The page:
It also remains to be seen if the irruption of private interests in space exploration would allow us to have more cameras pointed at the Moon, along with drones & other forms of robotic telepresence. Maybe it will be Elon Musk --instead of Dr. Heywood Floyd-- the first man to put ever his gloved hands on the slick surface of an alien sentinel.
...Or maybe, just maaaybe, what we discover on the Moon will be far more fabulous than a boring black monolith.
- Biblioteca Pleyades: Somebody Else Is on the Moon
- Don Ecker: Long saga of lunar anomalies
- Don Ecker: The time to ask again … Is somebody else on the moon?
Following the suggestions of one of our members, I went back to Google Moon, rotated the image 90° to the right:
I then decided to rotate it another 90°, so now we have completely switched the image upside-down:
From this POV, the 'colossal shadow' looks more like a crack or rift on a side of the mound. The most likely explanation for the anomaly, IMO. Thanks to WriterSP for his input.
Leading skeptic Brian Dunning, of the popular Skeptoid podcast, has this week been sentenced to 15 months in a Federal prison for defrauding eBay of hundreds of thousands of dollars. His incarceration will begin on September 2.
Dunning has now posted 'a message' about his conviction and sentencing on his website, a move which some skeptics have applauded as taking ownership of his crime, while others aren't as impressed. While I really don't care to get too deep into this affair, I'd have to side with the latter. In particular, unless there are more details I'm not party to, Dunning's description of how he earned his riches (through his company Kessler's Flying Circus, or KFC) seems rather misleading:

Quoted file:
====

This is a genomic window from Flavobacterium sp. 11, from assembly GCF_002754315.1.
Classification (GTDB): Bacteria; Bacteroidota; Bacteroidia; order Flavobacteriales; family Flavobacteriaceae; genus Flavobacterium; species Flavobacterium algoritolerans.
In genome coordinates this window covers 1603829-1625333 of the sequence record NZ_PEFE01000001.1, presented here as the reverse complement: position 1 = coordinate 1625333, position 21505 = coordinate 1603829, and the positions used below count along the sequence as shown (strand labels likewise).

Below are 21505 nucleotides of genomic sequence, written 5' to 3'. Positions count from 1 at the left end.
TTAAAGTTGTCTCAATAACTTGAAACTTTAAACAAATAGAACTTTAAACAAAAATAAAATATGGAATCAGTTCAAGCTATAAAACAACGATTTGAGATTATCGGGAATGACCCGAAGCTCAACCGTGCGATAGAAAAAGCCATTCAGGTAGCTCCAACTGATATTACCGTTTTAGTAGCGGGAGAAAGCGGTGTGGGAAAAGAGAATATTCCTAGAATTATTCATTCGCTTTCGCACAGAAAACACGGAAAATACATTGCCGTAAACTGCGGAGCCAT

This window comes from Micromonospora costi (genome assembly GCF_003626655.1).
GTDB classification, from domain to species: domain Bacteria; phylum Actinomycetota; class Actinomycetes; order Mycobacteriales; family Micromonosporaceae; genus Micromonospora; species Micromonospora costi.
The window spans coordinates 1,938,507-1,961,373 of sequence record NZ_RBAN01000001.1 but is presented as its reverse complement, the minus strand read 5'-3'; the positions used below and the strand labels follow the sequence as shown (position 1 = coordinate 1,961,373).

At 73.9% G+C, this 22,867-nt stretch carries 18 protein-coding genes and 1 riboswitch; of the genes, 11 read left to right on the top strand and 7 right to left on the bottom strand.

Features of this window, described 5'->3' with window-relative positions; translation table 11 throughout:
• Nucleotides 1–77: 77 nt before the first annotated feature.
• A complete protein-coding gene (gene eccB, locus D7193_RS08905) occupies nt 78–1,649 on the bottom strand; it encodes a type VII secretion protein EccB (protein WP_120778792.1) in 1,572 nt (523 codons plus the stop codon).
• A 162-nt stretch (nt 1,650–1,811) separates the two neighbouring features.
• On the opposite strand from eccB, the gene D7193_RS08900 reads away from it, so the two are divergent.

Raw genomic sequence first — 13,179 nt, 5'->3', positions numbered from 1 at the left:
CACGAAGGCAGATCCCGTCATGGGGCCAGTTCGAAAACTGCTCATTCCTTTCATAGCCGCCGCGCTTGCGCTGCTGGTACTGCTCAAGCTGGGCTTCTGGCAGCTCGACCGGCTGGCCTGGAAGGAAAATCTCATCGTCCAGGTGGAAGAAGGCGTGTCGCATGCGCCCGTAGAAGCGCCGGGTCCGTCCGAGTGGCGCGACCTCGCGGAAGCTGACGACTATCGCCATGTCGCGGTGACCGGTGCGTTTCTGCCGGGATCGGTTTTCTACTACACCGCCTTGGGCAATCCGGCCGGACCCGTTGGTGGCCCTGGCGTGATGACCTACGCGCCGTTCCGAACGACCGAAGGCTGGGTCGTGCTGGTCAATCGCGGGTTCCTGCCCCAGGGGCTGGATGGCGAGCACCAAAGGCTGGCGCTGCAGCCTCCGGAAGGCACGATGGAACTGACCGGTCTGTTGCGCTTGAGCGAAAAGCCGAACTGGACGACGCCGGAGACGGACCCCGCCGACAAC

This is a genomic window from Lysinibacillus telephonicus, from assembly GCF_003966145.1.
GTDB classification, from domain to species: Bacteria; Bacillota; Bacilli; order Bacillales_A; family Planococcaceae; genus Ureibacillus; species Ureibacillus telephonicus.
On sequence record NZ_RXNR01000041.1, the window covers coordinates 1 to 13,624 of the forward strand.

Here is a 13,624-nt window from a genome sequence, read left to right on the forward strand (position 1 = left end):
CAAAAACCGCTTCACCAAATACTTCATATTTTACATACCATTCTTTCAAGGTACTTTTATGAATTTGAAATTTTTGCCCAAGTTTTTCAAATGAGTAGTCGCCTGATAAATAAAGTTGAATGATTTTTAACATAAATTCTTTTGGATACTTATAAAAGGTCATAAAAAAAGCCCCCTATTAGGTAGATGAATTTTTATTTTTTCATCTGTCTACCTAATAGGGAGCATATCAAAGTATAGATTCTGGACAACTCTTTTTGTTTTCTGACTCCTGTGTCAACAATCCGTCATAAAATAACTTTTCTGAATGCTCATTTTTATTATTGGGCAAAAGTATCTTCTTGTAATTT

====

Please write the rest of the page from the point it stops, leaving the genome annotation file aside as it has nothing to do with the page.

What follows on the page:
[W]e developed a pair of useful widgets: ProfileMaps, that showed a map of visitors to your MySpace page; and WhoLinked, a WordPress plugin that showed who has linked to your blog. These both included an eBay advertisement. Amazingly these both went viral, and through 2006 and 2007 our ads drove enough new customers to eBay US to earn KFC about $5.3 million dollars. Keep in mind that was the company's gross revenue; we had overhead and employees and costs like every other company. I was the second highest paid employee, and I did earn over a million dollars personally over 2006 and 2007 before taxes. [my emphasis]
The original indictment describes the crime, involving 'cookie-stuffing', in a very different way: